On Nov. 12, the San Benito High School Board of Trustees unanimously agreed to put a school bond measure on the March 3 ballot that would raise up to $30 million for new infrastructure projects. The measure will require 55% voter approval to pass.
According to state law, the bond election must be voted on during a statewide primary election or already scheduled local election. The bond will be named by the county based on the next available letter designation.
After the resolution was approved without comment, Trustee Juan Robledo said that people should not think of this as a new, third bond (following Measures G and U), but as a single big bond broken into three parts.
“People might criticize that, but to me that’s showing we didn’t ask for something we didn’t need,” Robledo said. “We only asked for what we need and people have been very good about giving us that.”
According to the full ballot text approved by the school board, funds from the new bond measure would be used for the following project list that’s broken down into three categories:
Category 1: Projects to enhance 21st century learning environments and foster collaboration, group learning and building community.
- Abate and demolish old career technical education building to allow for construction of a new multi-purpose building that includes a student union, cafeteria, restrooms and student quad with outdoor amphitheater, seating, drought-tolerant landscaping, and features to promote assemblies and gatherings.
- Demolish maintenance and operations building to improve safety and circulation of students on campus; relocate and reconstruct maintenance, operations and transportation building, including shop and warehouse building, bus and district vehicle parking and yard, including charging stations for electric school buses, and fencing.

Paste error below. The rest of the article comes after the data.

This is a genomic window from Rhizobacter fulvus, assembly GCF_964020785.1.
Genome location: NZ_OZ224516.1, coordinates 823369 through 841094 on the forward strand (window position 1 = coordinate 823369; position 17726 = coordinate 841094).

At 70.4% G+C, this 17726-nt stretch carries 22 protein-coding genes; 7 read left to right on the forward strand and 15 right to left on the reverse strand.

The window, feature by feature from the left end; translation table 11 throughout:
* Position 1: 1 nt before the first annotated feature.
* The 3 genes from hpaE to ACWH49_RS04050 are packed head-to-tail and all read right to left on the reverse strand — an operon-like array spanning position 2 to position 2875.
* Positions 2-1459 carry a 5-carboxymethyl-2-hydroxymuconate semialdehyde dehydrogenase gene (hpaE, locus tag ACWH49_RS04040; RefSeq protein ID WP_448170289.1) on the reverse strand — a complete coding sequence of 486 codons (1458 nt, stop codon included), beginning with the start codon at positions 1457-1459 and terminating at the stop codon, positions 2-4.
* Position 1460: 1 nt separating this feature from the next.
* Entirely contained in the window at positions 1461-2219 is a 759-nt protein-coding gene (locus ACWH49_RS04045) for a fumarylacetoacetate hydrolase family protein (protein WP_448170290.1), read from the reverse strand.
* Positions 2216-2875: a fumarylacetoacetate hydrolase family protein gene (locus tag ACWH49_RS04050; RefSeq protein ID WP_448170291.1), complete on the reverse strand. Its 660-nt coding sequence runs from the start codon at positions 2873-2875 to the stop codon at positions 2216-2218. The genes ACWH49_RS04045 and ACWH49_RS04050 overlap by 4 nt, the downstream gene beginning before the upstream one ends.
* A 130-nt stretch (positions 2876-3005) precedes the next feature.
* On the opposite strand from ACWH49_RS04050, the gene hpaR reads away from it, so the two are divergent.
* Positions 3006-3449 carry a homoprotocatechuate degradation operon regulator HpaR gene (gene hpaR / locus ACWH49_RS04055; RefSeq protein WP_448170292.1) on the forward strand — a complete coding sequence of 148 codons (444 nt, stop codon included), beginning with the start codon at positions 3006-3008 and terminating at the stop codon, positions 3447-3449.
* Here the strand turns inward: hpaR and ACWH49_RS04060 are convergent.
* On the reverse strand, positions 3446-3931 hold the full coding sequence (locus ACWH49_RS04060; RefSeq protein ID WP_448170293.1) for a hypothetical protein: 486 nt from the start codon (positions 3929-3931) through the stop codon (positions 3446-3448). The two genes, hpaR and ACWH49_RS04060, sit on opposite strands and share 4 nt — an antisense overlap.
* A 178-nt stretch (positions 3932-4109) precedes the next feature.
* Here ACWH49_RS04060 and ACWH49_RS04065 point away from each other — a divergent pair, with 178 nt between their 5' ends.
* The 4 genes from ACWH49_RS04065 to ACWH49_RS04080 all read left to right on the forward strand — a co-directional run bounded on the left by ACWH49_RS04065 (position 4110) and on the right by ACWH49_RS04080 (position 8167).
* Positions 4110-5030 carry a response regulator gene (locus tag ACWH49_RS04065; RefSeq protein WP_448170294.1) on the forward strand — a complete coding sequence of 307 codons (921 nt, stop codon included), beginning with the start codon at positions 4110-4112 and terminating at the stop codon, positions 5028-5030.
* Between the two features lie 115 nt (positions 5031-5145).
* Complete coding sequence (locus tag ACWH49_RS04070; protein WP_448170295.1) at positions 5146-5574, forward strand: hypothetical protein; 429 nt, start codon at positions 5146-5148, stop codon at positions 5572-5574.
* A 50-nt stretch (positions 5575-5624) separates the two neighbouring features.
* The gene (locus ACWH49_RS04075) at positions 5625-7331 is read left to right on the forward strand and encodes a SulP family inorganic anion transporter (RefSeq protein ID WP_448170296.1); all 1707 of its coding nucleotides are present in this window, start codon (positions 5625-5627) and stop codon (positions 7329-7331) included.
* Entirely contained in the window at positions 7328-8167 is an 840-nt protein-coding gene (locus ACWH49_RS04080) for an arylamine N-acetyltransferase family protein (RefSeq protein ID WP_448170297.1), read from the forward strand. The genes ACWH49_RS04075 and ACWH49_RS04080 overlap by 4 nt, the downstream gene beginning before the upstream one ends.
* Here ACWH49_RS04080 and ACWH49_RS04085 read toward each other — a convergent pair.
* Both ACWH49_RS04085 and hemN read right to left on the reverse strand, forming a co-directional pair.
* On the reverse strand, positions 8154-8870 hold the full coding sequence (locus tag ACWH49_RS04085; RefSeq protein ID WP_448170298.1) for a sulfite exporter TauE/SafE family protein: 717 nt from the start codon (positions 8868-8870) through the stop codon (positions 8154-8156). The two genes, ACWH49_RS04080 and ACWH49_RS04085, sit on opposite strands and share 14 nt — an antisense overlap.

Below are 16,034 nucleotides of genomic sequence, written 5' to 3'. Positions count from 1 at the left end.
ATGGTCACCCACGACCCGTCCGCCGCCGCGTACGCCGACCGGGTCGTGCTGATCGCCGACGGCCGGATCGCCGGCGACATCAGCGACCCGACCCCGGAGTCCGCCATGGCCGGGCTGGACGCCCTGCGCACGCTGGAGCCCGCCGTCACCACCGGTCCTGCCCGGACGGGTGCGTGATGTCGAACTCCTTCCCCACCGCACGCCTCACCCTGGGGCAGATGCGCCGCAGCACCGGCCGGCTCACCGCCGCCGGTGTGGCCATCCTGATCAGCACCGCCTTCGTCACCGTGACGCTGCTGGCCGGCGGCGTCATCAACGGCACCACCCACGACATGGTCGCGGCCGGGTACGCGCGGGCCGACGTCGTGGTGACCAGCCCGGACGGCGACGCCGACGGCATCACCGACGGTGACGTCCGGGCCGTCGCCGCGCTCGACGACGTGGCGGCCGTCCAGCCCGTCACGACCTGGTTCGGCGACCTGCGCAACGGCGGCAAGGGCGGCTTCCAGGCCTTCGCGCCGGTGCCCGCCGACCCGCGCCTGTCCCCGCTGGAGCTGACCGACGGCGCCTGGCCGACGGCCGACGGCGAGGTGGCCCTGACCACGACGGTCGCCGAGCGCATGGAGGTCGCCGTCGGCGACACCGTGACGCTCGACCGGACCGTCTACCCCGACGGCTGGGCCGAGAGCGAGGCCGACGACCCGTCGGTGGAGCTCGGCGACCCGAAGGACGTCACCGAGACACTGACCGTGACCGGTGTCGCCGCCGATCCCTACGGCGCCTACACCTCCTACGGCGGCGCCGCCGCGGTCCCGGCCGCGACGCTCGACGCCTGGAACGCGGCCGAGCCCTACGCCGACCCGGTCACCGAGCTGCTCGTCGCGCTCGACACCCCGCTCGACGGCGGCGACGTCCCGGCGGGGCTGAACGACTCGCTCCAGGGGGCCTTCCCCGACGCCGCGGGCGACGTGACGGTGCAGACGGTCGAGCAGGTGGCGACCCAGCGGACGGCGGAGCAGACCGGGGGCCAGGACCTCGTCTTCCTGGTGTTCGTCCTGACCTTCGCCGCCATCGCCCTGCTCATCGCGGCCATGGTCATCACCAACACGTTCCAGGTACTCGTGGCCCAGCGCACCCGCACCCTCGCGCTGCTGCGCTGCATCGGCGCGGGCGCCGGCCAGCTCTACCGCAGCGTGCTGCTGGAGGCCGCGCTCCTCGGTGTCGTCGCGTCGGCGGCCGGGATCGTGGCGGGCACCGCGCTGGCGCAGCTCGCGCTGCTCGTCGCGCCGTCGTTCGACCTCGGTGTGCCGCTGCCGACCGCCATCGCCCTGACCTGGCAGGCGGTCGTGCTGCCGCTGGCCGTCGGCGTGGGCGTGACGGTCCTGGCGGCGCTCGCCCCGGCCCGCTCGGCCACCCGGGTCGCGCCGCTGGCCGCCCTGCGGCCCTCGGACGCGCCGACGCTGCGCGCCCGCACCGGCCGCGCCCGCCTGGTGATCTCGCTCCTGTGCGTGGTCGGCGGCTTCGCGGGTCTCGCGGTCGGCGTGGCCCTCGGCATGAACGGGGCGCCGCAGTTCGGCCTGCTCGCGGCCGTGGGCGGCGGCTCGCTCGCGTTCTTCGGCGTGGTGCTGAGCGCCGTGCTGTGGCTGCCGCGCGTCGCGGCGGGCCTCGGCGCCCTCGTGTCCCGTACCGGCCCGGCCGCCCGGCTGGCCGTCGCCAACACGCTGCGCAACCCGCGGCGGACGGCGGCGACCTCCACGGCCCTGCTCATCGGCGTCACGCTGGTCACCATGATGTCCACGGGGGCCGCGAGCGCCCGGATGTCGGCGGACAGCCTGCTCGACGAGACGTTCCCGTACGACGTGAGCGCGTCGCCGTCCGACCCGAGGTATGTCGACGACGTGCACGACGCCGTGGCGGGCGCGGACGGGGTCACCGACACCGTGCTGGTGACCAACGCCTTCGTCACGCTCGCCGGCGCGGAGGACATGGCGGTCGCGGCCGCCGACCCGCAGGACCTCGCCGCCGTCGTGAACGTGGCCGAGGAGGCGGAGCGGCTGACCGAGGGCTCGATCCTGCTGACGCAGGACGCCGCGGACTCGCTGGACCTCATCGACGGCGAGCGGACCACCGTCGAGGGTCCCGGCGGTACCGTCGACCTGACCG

- Demolish old, unused portable classrooms.
Category 2: Projects to improve student and campus safety and security.
- Install or replace safety and security systems, which may include installation of door locks, controlled access systems, fencing, gates, signage, and fencing.
Category 3: Projects to modernize utility infrastructure and install energy-efficient systems.
- Install new photovoltaic panels and energy efficiency systems to generate clean energy and reduce utility costs.
SBHS Public Information Officer Adam Breen told BenitoLink that the majority of bond funds would be used on the multi-purpose building and for campus safety (Categories 1 and 2).
“Specific costs of each project will be determined and publicized,” he said. Bond funds might also be used to acquire or lease property.
During the meeting, Superintendent Shawn Tennenbaum said that if the bond passes, the top priority will be an 11,000-square-foot student union similar to ones found on campuses such as San Jose State University, Santa Clara University, Stanford University and UC-Berkeley.
There will be citizen oversight and annual audits until the bond sunsets, which is anticipated to be in 2049-50, and all funds will stay in the community, according to the ballot text.
The school board determined the average annual tax rate levied to meet the debt service requirements will not exceed $13 per $100,000 of the assessed value of taxable property. Because the San Benito High School District is within San Benito County and a portion of Santa Clara County (according to SBHS, 71 Santa Clara County residents would be eligible to vote), the board will request the registrars of voters in both counties to act as the election officials, coordinate the call of an election, and submit to voters the full ballot proposition.
Trustee John Corrigan, acting as the SBHS clerk of the board, will need to deliver copies of the resolution with the completed tax rate statement to the county elections office no later than Dec. 6, along with copies to the clerks of the Boards of Supervisors in both counties.
None of the trustees responded to BenitoLink’s request for comments.
Noe Magaña contributed to this article.